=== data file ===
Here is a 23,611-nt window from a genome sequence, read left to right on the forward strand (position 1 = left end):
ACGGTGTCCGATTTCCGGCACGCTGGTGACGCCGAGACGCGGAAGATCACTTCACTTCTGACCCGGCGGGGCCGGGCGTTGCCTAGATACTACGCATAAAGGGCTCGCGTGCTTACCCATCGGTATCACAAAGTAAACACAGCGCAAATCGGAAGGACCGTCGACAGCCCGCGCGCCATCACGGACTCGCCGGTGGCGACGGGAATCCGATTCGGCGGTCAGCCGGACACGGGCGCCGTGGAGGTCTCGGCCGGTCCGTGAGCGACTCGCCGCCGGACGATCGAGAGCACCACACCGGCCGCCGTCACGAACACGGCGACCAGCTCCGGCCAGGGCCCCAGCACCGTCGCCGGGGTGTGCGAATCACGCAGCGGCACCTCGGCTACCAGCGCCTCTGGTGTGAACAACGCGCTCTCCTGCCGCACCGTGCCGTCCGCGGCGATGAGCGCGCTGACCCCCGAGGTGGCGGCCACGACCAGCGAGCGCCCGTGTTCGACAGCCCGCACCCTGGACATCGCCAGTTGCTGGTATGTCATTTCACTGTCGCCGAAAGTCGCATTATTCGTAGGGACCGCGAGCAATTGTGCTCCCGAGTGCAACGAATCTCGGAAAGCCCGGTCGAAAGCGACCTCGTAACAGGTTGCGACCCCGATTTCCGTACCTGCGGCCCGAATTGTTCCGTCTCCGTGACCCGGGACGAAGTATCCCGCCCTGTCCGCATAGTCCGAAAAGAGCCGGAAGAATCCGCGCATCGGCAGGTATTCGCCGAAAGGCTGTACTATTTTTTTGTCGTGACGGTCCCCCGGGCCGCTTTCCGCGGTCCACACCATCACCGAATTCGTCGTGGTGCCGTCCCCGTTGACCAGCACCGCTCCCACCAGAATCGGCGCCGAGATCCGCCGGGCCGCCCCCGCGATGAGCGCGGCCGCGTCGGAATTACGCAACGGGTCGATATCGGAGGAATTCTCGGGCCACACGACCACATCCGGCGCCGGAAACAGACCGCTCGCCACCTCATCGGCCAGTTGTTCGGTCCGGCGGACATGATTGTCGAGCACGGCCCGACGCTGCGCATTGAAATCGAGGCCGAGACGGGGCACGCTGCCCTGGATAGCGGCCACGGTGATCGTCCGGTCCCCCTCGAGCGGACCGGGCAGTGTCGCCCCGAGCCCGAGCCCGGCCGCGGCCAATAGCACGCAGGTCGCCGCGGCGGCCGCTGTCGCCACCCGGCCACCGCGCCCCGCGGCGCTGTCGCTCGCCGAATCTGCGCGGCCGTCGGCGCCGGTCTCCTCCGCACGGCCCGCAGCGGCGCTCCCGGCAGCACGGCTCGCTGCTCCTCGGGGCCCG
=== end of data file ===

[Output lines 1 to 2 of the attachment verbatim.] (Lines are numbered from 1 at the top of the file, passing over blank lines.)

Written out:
Here is a 23,611-nt window from a genome sequence, read left to right on the forward strand (position 1 = left end):
ACGGTGTCCGATTTCCGGCACGCTGGTGACGCCGAGACGCGGAAGATCACTTCACTTCTGACCCGGCGGGGCCGGGCGTTGCCTAGATACTACGCATAAAGGGCTCGCGTGCTTACCCATCGGTATCACAAAGTAAACACAGCGCAAATCGGAAGGACCGTCGACAGCCCGCGCGCCATCACGGACTCGCCGGTGGCGACGGGAATCCGATTCGGCGGTCAGCCGGACACGGGCGCCGTGGAGGTCTCGGCCGGTCCGTGAGCGACTCGCCGCCGGACGATCGAGAGCACCACACCGGCCGCCGTCACGAACACGGCGACCAGCTCCGGCCAGGGCCCCAGCACCGTCGCCGGGGTGTGCGAATCACGCAGCGGCACCTCGGCTACCAGCGCCTCTGGTGTGAACAACGCGCTCTCCTGCCGCACCGTGCCGTCCGCGGCGATGAGCGCGCTGACCCCCGAGGTGGCGGCCACGACCAGCGAGCGCCCGTGTTCGACAGCCCGCACCCTGGACATCGCCAGTTGCTGGTATGTCATTTCACTGTCGCCGAAAGTCGCATTATTCGTAGGGACCGCGAGCAATTGTGCTCCCGAGTGCAACGAATCTCGGAAAGCCCGGTCGAAAGCGACCTCGTAACAGGTTGCGACCCCGATTTCCGTACCTGCGGCCCGAATTGTTCCGTCTCCGTGACCCGGGACGAAGTATCCCGCCCTGTCCGCATAGTCCGAAAAGAGCCGGAAGAATCCGCGCATCGGCAGGTATTCGCCGAAAGGCTGTACTATTTTTTTGTCGTGACGGTCCCCCGGGCCGCTTTCCGCGGTCCACACCATCACCGAATTCGTCGTGGTGCCGTCCCCGTTGACCAGCACCGCTCCCACCAGAATCGGCGCCGAGATCCGCCGGGCCGCCCCCGCGATGAGCGCGGCCGCGTCGGAATTACGCAACGGGTCGATATCGGAGGAATTCTCGGGCCACACGACCACATCCGGCGCCGGAAACAGACCGCTCGCCACCTCATCGGCCAGTTGTTCGGTCCGGCGGACATGATTGTCGAGCACGGCCCGACGCTGCGCATTGAAATCGAGGCCGAGACGGGGCACGCTGCCCTGGATAGCGGCCACGGTGATCGTCCGGTCCCCCTCGAGCGGACCGGGCAGTGTCGCCCCGAGCCCGAGCCCGGCCGCGGCCAATAGCACGCAGGTCGCCGCGGCGGCCGCTGTCGCCACCCGGCCACCGCGCCCCGCGGCGCTGTCGCTCGCCGAATCTGCGCGGCCGTCGGCGCCGGTCTCCTCCGCACGGCCCGCAGCGGCGCTCCCGGCAGCACGGCTCGCTGCTCCTCGGGGCCCG